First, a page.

Not-Boring Beige: The Modern Way to Rock Neutrals

Not-Boring Beige: The Modern Way to Rock Neutrals

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Eleanor Büsing
Apr 3, 2017

Beige gets a bad rap. Too often the innocent color becomes synonymous with other words in our minds: bland, boring, dated, '80s... I could go on. But beige has a lot going for it: it's timeless, calming, is far less trendy than gray and less sterile than white, and it serves as a great backdrop for more exciting things. Read on for several ways to rock beige without falling asleep in the process.

Choose Your "Beige" Carefully

True beige, if we're going to get technical with our color wheel, is any shade of light brown: a mix of two complementary colors in some proportion, plus white. Beige can therefore run the gamut from more gold and orange tones, to yellow, pink or greenish shades.

(Image credit: Lonny)

And while there are certain versions (I'm looking at you, ubiquitous '80s pinky-beige) that I'm hoping we don't see again for a long time, those that lean toward taupe or greige can be really lovely. And if mixed with crisp whites (such as the soothing bedroom above from Lonny), the neutral hue can look quite modern.

(Image credit: 11 East 68th St)

Mix Your Monochrome

Which is not to say that a beautiful, neutral room should only be based on one shade. The living room above, a show property from the NYC building the Marquand, contains yellow and green-based beiges, and some gray too for good measure. Neutrals can play well together, so don't be afraid to mix it up.

(Image credit: Petra Bindel for Elle Decoration)

Use Beige as the Pop

You might think of beige as being a background for more exciting shades. But the shade actually looks great as a pop of colur in an even lighter (read: white) space. In the kitchen above, the wood table and chairs and the linen curtains are the "colorful" accents. I recommend checking out the full tour of this home from Elle Decoration Sweden: beautiful beige abounds!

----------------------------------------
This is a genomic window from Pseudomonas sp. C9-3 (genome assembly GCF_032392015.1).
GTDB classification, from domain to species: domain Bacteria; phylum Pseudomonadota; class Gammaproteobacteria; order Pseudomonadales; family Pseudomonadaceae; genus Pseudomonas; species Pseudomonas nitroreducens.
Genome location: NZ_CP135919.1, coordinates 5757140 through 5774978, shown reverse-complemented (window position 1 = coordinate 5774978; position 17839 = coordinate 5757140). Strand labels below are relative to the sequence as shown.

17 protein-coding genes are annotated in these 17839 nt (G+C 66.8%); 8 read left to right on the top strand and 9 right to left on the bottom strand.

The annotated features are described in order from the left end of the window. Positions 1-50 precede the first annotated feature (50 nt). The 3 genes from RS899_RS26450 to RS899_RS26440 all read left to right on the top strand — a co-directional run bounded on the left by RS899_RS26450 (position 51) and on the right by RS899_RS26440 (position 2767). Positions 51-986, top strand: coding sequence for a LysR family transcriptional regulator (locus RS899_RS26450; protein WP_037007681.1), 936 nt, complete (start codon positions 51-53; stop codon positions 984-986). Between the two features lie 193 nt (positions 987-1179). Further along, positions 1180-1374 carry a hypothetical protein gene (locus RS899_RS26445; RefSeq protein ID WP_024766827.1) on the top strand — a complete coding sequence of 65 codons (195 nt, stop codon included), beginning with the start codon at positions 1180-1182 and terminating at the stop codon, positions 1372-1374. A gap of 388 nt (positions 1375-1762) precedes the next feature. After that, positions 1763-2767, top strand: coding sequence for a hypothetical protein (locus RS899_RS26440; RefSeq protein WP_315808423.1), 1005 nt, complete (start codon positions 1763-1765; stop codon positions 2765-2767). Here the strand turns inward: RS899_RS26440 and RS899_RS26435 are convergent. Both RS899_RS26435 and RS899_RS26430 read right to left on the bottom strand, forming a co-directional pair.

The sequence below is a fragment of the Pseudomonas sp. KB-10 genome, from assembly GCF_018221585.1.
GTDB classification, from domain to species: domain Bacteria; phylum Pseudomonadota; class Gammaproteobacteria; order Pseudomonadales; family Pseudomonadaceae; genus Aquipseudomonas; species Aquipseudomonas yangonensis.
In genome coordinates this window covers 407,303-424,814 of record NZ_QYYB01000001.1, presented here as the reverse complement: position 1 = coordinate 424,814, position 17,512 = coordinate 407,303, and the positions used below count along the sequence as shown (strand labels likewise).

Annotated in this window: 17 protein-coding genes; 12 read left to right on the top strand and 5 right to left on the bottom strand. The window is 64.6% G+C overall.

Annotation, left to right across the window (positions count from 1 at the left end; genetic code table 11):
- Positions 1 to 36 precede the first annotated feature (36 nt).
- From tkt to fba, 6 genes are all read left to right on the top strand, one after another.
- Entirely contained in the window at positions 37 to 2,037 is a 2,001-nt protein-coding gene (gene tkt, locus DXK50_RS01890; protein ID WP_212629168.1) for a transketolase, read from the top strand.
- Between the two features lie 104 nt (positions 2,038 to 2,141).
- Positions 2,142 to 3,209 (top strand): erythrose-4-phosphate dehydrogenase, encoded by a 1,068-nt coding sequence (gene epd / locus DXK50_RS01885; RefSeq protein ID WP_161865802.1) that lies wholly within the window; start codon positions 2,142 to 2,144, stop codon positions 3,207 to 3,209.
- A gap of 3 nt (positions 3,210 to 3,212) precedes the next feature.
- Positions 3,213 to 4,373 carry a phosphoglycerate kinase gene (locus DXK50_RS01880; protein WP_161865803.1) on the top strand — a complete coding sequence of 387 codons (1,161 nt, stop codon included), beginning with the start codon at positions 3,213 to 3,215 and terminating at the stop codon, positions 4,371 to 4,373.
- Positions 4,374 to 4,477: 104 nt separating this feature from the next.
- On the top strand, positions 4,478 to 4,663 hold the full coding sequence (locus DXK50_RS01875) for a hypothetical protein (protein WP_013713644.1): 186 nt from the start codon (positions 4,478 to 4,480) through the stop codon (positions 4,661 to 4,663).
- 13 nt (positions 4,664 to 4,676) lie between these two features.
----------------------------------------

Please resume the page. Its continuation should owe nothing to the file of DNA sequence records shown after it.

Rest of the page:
(Image credit: Design Tricks)

Pair it with Blue

If you do have a beige-based room and are looking for a great accent color (that isn't just white), here's one quick and practical tip: beige nearly always looks great with blue. Because blue is a complement to beige's warmer, browny tones, it's the perfect pop color with which to set it off, as showcased in the bedroom/office above from Design Tricks.

(Image credit: Fedorova)

Always Try for Texture

As in any monochrome space, the key to rocking beige is to keep things interesting with texture. In this bedroom of a Moscow project by Russian architect Alexandra Federova, the color scheme is as neutral at they come: varying shades of brown, beige and white. But with one leather-paneled wall, one 3D-tiled one, and one fabric-draped window, the room feels dynamic, rather than flat, overall. Same goes for the previous office from Taylor Sterling on Instagram; the plush rugs, sheepskin throws, rattan magazine holder and even the woven wall hanging are layers that bring the beige to life.

(Image credit: Vogue)

Have a Focal Point

If it's not going to be your color scheme, your room's focus should be the architecture, view, a piece of art, accent wall, or a great lighting fixture. Here in Aerin Lauder's Aspen home via Vogue, it's most of the above—but especially that black chimney breast and the beautiful wood ceiling (this home tour is another one to study for a masterclass in using beige).

(Image credit: Amber Way for Domino)

Bring in Color with Accessories

The floor, rug, furniture and walls in the space above (the London flat of Alex Eagle, via Domino) are as neutral as they come. But thanks to the mismatched cushions, the stacks of coffee table books, and the large green plants, the space feels dynamic and surprisingly colorful. If Alex chose to do away with that and bring in some minimal black-and-gold accessories, for instance? The entire room would have a different vibe. Therein lies the beauty (and versatility) of beige.

How do you feel about beige, or neutral rooms in general? Boring or beautiful?

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